It is the will of God that we should be holy, as saith the text, ‘This is the will of God, your sanctification’ (1 Thess 4:3). As God’s word must be the rule, so his will, the reason of our actions. This is the will of God, our sanctification. Perhaps it is not the will of God we should be rich, but it is his will that we should be holy. God’s will is our warrant.
- Jesus Christ has died for our sanctification. Christ shed his blood to wash off our impurity. The cross was both an altar and a laver. ‘Who gave himself for us to redeem us from all iniquity.’ Tit 2:14. If we could be saved without holiness, Christ needed not have died. Christ died, not only to save us from wrath, but from sin.
- Sanctification makes us resemble God. It was Adam’s sin that he aspired to be like God in omniscience, but we must endeavour to be like him in sanctity. It is a clear glass in which we can see a face; it is a holy heart in which something of God can be seen. Nothing of God can be seen in an unsanctified man, but you may see Satan’s picture in him. Envy is the devil’s eye, hypocrisy his cloven foot; but nothing of God’s image can be seen in him.
- Sanctification is that which God bears a great love to. Not any outward ornaments, high blood, or worldly grandeur, draws God’s love, but a heart embellished with holiness does. Christ never admired anything but the beauty of holiness: he slighted the glorious buildings of the temple, but admired the woman’s faith, and said, ‘O woman, great is thy faith.’…As a king delights to see his image upon a piece of coin, so where God sees his likeness he gives his love. The Lord has two heavens to dwell in, and the holy heart is one of them.
- Sanctification is the only thing that makes us differ from the wicked. God’s people have his seal upon them. ‘The foundation of God standeth sure, having this seal, The Lord knoweth them that are his. And, Let every one that nameth the name of Christ depart from iniquity.’ 2 Tim 2:19. The godly are sealed with a double seal, a seal of election, ‘The Lord knoweth who are his,’ and a seal of sanctification, ‘Let every one that nameth the name of Christ depart from iniquity.’ This is the name by which God’s people are known, ‘The people of thy holiness.’ Isa 63:18. As chastity distinguishes a virtuous woman from a harlot, so sanctification distinguishes God’s people from others. ‘Ye have received an unction from the Holy one.’ 1 Jn 2:20.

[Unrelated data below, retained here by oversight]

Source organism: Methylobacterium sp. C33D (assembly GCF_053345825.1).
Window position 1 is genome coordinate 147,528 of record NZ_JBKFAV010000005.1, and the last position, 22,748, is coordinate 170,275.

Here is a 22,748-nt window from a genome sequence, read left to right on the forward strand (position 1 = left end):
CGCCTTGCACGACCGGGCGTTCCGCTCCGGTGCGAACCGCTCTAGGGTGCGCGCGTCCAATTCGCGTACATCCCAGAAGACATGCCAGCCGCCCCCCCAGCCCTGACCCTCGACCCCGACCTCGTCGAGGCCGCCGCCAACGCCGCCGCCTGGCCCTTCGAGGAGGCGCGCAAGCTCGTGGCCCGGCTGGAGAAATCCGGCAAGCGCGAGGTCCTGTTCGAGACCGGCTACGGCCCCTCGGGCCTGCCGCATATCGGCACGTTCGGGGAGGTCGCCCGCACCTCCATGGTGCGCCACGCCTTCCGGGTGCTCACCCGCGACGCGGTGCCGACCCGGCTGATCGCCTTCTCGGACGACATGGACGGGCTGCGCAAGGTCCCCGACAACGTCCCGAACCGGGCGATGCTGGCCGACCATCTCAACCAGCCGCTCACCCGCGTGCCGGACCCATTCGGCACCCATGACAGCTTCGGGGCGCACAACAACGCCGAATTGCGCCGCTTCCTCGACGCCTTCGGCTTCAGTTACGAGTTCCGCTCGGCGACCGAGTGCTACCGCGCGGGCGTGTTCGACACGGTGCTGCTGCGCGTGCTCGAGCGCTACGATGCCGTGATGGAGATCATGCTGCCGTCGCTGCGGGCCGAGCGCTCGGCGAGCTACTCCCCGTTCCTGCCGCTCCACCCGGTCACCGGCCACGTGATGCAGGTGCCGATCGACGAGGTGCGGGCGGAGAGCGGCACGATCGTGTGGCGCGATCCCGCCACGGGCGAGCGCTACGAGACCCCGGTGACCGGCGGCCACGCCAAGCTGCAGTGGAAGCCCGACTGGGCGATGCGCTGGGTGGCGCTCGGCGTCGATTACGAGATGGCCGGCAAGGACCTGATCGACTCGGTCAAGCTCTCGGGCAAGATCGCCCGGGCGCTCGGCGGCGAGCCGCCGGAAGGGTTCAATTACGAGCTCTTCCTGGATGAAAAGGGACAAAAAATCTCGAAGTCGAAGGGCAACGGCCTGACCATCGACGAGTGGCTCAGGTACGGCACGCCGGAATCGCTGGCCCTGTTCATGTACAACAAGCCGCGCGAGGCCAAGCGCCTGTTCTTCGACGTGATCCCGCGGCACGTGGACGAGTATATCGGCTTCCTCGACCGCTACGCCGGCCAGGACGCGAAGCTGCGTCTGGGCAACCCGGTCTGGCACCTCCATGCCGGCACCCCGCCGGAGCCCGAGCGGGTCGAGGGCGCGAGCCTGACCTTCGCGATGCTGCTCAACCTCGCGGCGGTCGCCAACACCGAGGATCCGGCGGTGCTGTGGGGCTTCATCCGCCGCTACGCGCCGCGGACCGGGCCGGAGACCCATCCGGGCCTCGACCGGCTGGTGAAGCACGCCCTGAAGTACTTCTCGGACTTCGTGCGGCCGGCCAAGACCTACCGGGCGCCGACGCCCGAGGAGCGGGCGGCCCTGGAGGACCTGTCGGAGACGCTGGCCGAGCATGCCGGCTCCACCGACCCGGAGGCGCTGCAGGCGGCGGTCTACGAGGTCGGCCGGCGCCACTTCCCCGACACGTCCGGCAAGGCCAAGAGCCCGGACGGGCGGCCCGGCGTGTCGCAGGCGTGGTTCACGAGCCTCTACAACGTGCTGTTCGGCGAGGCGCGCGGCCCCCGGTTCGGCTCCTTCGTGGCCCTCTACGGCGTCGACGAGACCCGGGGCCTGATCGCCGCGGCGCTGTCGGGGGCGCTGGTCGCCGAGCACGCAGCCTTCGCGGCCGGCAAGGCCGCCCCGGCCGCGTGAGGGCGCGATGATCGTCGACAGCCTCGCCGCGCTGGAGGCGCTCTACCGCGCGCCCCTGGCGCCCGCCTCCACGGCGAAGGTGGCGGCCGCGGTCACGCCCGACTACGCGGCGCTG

- It is as great a shame to have the name of a Christian, yet want sanctity, as to have the name of a steward and want fidelity; or the name of a virgin, and want chastity. It exposes religion to reproach, to be baptized into the name of Christ while unholy, and to have eyes full of tears on a sabbath, and on a week-day eyes full of adultery:2 Pet 2:14; to be so devout at the Lord’s table, as if men were stepping into heaven, and so profane the week after, as if they came out of hell; to have the name of Christians while unholy is a scandal to religion, and makes the ways of God evil spoken of.
- Sanctification fits for heaven: ‘Who has called us to glory and virtue.’ 2 Pet 1:3. Glory is the throne, and sanctification is the step by which we ascend to it. As you first cleanse the vessel, and then pour in the wine; so God first cleanses us by sanctification, and then pours in the wine of glory. Solomon was first anointed with oil, and then was a king. 1 Kings 1:39. First God anoints us with the holy oil of his Spirit, and then sets the crown of happiness upon our head. Pureness of heart and seeing God are linked together. Mt 5:8.
(Thomas Watson, A Body of Divinity)